The Learning Choices course uses the metaphor of a tree to help give structure to the learning process.  In the learning tree metaphor, the three systems of a tree (roots, trunk and leaves) are used to represent three major elements in one’s learning process.  In this metaphor, the first system is the tree roots that provide pathways for water and nutrients from the soil.  The second tree system is made up of the trunk and branches.  This system provides pathways for nutrients to reach the leaves.  The leaves make up the third system, which is the site for food production and growth for the tree.

In the learning tree metaphor, the roots of the tree represent the learning goals and objectives, where the need for learning starts.  The tree trunk and branches represent all the learning strategies/tasks needed to produce the learning outcome.  The learning outcome is represented in the tree’s leaves where the tree’s growth is representative of the human growth enhanced through learning.  Students in the Learning Choices course are asked to view their learning topics as having the three Learning Tree elements:  (1) learning objective; (2) learning strategies; and (3) measurable learning outcome.


Learning Choices Course Process

An important feature of the Learning Choices course is its support of learning-centered principles and strategies both in the course content and process.  Learners are asked to select or create Learning Trees that support all four of the course’s learning goals.  The author has developed a number of Learning Trees that support one or more of the learning goals.  A student can select some of the existing Learning Trees or create his or her own.  For example, a student might select the Learning Tree that has learning about one’s study skills and strategies as the focus for the learning experience.  The Learning Tree would have a learning objective, one or more learning strategies, and a way to measure the learning outcome.  Learners may collaboratively work with the author to modify or refine any of the three elements of a Learning Tree.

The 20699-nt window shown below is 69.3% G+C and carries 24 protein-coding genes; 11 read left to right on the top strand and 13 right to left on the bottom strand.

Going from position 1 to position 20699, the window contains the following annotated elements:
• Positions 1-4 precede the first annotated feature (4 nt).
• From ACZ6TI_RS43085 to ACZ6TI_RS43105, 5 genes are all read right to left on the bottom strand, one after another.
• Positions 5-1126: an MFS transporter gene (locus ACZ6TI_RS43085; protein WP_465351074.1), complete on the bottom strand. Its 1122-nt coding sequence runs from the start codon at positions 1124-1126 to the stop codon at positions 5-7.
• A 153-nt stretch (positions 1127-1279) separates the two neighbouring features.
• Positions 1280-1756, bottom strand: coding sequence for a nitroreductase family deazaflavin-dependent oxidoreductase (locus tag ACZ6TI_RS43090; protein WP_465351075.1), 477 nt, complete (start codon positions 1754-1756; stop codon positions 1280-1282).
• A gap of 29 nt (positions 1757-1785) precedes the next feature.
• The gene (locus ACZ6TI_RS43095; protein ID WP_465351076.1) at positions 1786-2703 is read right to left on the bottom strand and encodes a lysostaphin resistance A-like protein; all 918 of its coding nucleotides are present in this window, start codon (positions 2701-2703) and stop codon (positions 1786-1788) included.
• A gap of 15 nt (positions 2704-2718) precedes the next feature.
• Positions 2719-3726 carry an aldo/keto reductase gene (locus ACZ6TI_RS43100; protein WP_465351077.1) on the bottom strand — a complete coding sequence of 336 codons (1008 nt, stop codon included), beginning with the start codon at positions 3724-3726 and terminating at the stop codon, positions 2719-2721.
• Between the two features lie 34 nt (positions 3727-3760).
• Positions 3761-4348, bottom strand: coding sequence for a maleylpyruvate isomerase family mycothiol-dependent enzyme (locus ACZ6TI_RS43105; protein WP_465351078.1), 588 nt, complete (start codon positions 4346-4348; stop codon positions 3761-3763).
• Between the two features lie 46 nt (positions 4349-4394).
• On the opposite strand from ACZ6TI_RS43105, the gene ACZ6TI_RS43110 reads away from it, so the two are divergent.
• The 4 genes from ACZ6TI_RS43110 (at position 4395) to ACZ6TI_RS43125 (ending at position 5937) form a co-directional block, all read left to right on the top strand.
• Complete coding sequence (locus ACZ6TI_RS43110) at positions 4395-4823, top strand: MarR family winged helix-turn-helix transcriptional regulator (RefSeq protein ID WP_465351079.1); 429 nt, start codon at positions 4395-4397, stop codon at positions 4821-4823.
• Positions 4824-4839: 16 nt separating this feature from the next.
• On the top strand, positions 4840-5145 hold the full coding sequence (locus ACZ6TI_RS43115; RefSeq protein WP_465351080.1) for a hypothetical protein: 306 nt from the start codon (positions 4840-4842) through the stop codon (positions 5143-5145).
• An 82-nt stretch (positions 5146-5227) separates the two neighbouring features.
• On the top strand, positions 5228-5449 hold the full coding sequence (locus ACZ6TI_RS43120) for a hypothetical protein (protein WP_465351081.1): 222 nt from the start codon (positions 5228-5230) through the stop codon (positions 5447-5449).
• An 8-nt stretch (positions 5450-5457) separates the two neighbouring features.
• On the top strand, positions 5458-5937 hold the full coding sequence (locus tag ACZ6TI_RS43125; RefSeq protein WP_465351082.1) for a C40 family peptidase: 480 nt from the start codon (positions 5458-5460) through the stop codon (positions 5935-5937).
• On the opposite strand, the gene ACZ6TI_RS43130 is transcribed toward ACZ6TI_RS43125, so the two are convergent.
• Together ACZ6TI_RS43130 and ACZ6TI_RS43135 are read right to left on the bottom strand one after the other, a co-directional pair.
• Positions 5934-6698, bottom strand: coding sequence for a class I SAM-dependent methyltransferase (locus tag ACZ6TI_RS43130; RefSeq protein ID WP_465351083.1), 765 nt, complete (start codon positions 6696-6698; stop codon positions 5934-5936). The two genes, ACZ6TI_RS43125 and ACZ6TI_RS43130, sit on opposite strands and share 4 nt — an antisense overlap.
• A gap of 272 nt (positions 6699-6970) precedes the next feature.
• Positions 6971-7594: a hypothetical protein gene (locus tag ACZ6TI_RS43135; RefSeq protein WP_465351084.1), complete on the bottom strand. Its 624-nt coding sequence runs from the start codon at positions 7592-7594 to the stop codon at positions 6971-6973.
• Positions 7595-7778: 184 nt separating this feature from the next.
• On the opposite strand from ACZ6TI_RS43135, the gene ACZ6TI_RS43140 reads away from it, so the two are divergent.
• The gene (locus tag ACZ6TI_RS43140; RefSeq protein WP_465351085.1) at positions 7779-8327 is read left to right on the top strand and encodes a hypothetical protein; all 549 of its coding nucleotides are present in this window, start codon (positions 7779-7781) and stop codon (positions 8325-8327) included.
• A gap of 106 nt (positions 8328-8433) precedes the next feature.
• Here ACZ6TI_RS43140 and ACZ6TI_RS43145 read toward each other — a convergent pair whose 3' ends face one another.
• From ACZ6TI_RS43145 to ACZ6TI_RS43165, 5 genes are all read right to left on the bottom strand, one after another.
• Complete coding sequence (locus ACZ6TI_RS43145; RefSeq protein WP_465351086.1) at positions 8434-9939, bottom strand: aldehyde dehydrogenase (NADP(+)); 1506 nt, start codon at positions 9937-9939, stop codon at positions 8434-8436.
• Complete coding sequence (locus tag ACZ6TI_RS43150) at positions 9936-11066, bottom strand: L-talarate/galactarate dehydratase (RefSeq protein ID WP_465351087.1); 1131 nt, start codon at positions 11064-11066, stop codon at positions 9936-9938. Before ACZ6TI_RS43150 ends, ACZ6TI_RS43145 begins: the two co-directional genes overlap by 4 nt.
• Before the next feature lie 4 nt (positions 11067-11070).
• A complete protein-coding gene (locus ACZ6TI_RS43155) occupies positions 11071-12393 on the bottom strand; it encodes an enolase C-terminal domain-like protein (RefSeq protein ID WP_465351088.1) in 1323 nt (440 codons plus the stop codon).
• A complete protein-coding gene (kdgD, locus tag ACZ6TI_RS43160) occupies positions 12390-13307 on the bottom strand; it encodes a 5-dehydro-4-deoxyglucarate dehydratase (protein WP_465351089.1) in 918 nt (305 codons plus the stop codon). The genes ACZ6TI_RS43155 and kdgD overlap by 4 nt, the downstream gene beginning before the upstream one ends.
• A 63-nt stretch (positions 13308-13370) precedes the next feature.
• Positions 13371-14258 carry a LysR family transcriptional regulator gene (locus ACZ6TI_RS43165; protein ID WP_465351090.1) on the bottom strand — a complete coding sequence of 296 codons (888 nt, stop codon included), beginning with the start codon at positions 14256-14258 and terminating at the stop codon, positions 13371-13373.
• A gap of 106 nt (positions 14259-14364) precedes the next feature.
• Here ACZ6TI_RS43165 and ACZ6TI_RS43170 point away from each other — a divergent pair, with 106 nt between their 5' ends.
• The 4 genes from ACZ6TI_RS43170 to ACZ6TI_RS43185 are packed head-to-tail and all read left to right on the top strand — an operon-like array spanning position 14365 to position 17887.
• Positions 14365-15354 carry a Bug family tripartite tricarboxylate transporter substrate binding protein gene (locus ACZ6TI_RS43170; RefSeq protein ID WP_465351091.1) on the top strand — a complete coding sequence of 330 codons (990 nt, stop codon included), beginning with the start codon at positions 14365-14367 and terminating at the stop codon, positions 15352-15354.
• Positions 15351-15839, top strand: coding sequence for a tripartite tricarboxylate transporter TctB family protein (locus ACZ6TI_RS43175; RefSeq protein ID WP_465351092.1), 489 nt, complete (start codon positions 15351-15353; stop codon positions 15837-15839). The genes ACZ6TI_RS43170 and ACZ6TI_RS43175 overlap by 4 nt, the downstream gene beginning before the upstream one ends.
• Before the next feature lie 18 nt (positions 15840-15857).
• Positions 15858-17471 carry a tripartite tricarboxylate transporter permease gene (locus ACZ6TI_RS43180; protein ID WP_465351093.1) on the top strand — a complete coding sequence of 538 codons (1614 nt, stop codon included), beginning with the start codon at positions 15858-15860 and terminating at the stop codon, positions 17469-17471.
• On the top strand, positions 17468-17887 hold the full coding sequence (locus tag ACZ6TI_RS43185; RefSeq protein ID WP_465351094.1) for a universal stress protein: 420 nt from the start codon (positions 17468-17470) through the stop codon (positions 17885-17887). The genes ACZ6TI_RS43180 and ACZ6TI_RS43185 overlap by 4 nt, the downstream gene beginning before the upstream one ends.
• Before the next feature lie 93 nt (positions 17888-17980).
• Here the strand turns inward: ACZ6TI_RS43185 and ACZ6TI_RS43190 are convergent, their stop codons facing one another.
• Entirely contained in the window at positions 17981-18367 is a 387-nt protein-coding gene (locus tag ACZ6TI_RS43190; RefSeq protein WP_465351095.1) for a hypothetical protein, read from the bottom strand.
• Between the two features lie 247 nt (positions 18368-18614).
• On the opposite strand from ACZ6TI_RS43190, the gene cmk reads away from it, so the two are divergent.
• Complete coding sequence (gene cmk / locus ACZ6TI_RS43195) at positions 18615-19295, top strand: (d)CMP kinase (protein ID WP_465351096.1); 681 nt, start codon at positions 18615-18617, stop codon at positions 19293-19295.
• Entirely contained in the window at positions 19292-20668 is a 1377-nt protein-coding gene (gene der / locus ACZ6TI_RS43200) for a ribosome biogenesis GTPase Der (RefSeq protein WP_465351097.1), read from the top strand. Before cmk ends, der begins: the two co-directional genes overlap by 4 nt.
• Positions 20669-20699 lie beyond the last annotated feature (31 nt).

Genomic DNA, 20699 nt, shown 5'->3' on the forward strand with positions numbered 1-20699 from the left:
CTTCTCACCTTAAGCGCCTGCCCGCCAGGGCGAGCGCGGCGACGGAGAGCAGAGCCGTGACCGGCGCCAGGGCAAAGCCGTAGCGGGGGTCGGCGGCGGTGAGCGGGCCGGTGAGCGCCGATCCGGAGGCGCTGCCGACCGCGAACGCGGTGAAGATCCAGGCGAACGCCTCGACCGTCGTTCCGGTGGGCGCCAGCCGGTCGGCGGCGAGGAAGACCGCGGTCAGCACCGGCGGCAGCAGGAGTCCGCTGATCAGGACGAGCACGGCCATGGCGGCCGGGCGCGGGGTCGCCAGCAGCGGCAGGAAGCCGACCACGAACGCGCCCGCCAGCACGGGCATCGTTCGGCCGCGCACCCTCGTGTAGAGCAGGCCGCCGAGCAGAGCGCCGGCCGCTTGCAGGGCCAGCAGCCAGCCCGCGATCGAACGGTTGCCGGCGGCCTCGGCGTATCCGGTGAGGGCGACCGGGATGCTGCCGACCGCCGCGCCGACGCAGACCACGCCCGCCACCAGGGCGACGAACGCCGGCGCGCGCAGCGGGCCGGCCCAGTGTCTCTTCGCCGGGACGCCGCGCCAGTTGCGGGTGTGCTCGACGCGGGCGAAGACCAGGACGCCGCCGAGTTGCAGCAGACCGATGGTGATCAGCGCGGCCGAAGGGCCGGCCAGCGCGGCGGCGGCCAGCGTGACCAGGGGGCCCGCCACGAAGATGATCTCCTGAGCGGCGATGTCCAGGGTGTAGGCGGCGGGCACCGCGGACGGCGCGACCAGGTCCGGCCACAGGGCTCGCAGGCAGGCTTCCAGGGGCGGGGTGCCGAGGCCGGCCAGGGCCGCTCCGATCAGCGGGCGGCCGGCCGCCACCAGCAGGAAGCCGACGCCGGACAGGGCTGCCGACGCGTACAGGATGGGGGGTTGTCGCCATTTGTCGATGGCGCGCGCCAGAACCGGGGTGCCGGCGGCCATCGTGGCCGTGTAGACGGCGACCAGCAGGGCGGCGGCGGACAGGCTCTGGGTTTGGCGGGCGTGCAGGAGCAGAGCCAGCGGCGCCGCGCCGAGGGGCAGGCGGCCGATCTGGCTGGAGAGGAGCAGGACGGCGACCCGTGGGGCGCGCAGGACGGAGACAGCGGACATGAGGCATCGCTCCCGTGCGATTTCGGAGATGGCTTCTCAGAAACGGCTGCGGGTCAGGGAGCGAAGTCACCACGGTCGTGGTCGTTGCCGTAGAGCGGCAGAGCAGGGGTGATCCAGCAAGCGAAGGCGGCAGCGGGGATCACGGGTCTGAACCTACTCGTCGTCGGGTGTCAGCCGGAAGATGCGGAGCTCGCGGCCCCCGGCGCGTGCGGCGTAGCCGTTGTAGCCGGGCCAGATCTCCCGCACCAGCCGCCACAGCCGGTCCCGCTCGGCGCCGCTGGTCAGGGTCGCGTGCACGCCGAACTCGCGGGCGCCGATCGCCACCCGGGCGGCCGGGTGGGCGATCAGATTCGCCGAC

The overall goal of the Learning Choices course is to have each student select or create enough Learning Trees to support all four of the course goals.  Each learner is asked to include two Learning Trees:  (1) a Learning Tree that creates the learning contract between the learner and the instructor; and (2) a Learning Tree for the learner to participate in an online Learning Journal using the software program Allaire Forums.  Each learner is asked to document the time spent on each of the selected Learning Trees with the total time averaging between 35 and 40 hours of learning experiences.  One of the designed goals of this course is to help learners learn about learning and move toward accepting more responsibility for their own learning.